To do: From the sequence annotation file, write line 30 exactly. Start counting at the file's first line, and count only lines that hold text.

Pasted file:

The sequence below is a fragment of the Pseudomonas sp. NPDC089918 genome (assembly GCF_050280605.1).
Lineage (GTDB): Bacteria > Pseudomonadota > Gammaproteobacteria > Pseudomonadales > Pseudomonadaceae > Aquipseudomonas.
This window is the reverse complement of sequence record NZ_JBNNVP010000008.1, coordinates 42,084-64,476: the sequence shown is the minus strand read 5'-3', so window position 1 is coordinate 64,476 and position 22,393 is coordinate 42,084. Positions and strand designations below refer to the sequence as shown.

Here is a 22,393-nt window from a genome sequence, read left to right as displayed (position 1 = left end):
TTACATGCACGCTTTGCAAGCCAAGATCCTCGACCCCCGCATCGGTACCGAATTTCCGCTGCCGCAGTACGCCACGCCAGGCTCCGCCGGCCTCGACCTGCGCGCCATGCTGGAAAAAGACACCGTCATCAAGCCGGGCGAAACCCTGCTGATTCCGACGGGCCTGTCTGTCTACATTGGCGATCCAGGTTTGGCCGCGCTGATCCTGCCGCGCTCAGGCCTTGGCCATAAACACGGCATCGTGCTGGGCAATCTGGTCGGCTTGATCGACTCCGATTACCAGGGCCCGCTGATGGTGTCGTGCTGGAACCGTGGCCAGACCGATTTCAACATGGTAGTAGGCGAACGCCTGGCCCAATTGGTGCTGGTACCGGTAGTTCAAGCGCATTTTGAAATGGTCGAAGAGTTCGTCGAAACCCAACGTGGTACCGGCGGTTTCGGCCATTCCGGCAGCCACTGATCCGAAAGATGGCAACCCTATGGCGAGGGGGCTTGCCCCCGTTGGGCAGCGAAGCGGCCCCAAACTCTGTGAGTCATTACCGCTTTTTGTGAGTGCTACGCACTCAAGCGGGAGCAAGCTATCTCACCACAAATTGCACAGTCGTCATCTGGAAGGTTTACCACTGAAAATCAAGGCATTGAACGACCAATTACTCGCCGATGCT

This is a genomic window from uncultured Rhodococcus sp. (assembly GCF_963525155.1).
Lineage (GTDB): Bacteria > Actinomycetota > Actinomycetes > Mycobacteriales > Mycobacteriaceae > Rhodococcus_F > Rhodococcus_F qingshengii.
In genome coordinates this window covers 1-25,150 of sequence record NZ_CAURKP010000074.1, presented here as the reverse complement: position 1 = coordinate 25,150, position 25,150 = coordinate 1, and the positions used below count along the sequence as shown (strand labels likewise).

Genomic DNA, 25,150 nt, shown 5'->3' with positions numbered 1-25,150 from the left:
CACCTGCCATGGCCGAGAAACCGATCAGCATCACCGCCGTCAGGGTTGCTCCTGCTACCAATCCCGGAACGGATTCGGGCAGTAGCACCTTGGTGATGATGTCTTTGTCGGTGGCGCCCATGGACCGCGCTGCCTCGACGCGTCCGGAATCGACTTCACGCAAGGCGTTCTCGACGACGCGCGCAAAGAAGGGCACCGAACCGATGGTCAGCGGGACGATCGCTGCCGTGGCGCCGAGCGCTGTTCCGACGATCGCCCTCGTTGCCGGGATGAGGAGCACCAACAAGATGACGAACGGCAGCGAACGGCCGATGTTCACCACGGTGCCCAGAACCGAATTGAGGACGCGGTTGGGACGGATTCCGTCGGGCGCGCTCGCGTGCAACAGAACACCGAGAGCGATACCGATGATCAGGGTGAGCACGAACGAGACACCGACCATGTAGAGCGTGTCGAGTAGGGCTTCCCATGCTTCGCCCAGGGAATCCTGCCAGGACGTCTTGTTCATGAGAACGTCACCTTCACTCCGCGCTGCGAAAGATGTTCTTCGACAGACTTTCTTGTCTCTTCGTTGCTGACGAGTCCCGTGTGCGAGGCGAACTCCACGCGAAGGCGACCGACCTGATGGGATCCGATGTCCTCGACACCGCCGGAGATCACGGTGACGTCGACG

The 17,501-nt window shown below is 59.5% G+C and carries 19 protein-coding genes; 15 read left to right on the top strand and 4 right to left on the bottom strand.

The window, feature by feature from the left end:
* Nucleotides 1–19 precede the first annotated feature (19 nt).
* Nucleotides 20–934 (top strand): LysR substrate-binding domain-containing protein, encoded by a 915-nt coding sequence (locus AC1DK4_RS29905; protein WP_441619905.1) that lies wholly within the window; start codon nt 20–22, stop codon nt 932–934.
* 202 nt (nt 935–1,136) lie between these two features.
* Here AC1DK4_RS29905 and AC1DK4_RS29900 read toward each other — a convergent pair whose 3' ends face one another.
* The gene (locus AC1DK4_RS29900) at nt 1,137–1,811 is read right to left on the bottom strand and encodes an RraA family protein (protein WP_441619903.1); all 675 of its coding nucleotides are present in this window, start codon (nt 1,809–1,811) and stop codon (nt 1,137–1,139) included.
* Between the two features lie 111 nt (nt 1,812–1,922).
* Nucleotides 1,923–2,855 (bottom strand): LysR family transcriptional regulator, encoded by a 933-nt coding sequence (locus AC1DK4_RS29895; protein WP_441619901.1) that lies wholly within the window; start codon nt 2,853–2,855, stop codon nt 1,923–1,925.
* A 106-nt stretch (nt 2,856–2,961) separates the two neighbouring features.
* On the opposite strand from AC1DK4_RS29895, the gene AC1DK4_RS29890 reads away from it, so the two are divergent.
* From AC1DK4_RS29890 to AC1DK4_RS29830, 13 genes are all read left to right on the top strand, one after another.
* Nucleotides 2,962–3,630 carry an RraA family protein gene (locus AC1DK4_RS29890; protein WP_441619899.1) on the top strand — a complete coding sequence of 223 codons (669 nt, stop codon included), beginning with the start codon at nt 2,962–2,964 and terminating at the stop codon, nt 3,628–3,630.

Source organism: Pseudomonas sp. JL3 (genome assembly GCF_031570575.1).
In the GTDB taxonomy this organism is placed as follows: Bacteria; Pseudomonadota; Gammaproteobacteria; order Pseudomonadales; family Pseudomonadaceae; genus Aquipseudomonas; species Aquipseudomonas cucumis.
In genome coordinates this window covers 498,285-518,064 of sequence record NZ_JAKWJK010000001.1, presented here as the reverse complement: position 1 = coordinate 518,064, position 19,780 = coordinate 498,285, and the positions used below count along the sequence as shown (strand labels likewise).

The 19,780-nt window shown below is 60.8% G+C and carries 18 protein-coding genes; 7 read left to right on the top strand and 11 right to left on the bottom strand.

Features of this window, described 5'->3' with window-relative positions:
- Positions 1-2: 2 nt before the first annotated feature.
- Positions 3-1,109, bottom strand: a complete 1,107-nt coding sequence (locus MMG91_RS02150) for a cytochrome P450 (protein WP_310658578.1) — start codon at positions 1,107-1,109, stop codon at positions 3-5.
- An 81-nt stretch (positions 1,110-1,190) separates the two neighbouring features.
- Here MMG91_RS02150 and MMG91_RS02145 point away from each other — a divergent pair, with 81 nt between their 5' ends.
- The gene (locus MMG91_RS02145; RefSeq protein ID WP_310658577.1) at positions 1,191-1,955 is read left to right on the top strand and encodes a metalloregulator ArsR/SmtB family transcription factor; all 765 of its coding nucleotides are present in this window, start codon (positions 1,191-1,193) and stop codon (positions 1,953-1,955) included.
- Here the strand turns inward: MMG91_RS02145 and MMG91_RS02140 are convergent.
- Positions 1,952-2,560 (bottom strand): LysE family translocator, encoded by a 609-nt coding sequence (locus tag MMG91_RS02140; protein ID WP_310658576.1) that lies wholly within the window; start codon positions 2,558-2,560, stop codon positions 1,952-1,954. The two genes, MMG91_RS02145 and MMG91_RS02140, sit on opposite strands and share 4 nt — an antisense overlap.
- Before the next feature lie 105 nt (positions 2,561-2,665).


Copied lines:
- Positions 3-1,109, bottom strand: a complete 1,107-nt coding sequence (locus MMG91_RS02150) for a cytochrome P450 (protein WP_310658578.1) — start codon at positions 1,107-1,109, stop codon at positions 3-5.